Don’t just assume an employer will see how your experience relates to their job. Instead, use a short personal statement to explain why you are the best person for the job.
Tip 4: Use strong marketing 'power' words
Exploit language to create the tone of your CV. Use 'power' words in your statements such as 'achieved', 'delivered', 'led', 'exceeded', 'implemented', 'pioneered', 'introduced', 'initiated', 'saved', 'reduced', 'increased', 'improved'. It places you as a candidate who gets the job done and will be a valuable member of the company.
Tip 5: Keep your CV highly relevant and concise
Don't try to include everything you've ever done in your CV. A successful CV is relevant and targeted to a specific job or position, so you should only include information which supports your suitability for the role. Remember to highlight the experience most relevant to your current target. Reduce early career detail to give more focus to recent employment.
Tip 6: Two Pairs of Eyes
Ask someone else to proof read your CV for you as a fresh eye is useful to spot mistakes or offer suggestions. Once you've read your CV three or four times, it's difficult to stand back and look at it objectively. No employer will want to hire someone who can't be bothered to check their own work; typos and grammatical errors mean your CV goes straight in the bin. Don't rely on the spell check to pick up any mistakes, read it over thoroughly.
Tip 7: Tell the truth
Everyone lies on their CV, right? NO! Stop! Blatant lies on your CV can land you in a whole heap of trouble when it comes to employers checking your background and references. The last thing you want is to start work and then lose your new job for lying. You also may get caught out at the interview stage when you suddenly can't answer questions on what you claim to know. Honesty is always the best policy!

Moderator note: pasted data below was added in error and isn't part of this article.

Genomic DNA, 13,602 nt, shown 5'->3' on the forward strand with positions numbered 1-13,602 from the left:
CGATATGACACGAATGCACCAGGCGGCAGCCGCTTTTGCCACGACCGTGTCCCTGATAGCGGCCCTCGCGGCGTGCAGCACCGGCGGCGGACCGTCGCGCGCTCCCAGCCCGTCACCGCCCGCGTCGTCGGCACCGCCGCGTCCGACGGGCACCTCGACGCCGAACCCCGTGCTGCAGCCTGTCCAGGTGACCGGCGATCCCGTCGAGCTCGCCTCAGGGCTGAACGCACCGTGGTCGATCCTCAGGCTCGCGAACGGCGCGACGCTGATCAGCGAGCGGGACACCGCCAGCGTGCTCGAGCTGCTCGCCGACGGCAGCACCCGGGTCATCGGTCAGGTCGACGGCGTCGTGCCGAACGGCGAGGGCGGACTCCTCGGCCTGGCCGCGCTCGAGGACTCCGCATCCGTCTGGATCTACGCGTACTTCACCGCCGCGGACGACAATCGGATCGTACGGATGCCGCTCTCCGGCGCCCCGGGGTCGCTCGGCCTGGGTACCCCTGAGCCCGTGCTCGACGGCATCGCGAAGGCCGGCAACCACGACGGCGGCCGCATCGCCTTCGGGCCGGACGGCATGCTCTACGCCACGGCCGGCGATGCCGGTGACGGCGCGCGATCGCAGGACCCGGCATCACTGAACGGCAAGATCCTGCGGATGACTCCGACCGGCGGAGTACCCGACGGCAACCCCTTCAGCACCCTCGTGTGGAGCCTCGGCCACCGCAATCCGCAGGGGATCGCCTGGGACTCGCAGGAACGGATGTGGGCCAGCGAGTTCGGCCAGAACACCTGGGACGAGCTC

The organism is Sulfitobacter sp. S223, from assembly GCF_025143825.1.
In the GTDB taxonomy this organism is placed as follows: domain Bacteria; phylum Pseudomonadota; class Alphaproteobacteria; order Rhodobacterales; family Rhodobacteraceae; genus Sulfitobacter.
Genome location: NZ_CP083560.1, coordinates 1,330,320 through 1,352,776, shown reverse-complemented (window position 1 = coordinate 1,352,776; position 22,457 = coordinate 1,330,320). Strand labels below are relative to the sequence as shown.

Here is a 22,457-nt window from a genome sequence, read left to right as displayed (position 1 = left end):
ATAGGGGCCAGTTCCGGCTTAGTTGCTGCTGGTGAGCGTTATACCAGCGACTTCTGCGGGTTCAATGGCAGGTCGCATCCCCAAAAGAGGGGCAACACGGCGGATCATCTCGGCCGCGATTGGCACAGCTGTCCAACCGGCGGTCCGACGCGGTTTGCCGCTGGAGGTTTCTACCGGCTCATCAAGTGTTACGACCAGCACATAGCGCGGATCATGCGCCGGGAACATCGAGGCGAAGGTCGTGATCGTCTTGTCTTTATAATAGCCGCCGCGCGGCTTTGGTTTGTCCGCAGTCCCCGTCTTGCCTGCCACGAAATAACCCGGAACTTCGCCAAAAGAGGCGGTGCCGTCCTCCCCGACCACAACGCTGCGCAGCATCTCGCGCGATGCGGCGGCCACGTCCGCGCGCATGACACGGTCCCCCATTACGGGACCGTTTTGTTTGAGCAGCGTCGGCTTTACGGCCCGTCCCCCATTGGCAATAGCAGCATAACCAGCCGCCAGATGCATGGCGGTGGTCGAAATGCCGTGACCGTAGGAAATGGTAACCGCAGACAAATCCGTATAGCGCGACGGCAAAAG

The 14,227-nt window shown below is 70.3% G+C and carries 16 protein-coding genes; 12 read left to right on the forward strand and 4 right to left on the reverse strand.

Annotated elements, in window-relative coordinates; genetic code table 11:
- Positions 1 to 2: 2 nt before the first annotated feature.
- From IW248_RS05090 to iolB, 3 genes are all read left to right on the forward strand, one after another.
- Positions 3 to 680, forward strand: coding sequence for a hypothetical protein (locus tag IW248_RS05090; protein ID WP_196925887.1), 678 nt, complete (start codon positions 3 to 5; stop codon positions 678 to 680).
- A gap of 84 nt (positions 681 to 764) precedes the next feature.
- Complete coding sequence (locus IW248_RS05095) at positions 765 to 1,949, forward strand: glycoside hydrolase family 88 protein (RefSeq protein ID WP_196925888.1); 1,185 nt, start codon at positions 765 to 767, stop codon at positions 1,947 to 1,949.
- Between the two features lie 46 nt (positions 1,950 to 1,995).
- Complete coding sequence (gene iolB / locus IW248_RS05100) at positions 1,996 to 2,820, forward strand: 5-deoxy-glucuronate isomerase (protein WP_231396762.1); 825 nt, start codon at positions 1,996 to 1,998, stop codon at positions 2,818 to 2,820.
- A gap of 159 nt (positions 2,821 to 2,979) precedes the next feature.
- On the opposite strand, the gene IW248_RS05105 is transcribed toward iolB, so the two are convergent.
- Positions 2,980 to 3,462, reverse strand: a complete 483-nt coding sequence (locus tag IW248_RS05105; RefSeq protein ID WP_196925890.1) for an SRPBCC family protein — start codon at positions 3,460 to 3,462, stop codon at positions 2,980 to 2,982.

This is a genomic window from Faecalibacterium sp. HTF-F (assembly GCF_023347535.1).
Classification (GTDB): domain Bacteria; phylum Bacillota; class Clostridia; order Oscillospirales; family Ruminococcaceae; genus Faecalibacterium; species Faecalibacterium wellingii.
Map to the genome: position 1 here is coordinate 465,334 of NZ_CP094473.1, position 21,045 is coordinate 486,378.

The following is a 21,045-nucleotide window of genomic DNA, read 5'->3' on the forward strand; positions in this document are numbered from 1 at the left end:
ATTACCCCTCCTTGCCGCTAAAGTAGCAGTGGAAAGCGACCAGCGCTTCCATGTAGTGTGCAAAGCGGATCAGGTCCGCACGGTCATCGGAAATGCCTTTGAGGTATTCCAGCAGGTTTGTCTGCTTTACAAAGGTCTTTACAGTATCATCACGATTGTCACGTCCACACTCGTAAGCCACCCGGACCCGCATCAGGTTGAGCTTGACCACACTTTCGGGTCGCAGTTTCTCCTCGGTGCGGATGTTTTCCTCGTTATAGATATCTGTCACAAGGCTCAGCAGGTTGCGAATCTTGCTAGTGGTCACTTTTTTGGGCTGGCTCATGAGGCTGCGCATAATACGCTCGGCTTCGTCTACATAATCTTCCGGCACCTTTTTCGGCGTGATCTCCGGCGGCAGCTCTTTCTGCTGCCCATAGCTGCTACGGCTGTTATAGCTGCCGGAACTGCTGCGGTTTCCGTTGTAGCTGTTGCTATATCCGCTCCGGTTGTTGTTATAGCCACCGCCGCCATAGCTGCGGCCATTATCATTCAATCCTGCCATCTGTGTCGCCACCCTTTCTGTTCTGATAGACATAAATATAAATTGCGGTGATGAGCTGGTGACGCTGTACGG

Tip 8: Keep it current
You should keep your CV up-to-date whether you’re looking for a job or not. Every time something significant occurs in your career, record it so you don't later forget something that could be important. Start with your current employment and work back, remembering to include the name of your employer, start and end dates, your job title and a brief description, plus your accomplishments. If you are looking for your first job, list any relevant work experience first, paid or unpaid.
Tip 9: Focus on achievements / contributions
Stand out from the crowd by highlighting your relevant skills and achievements. Think about your key performance indicators - every job has them whether they're written down or not! - use these as a basis for developing a list of successes. Create powerful success statements by quantifying your achievements, focusing on the key business drivers of saving money, making money, saving time, improving service etc. Give an indication of the scale and scope of your contributions by including details of the numbers of people / sites involved in particular projects.
Tip 10: References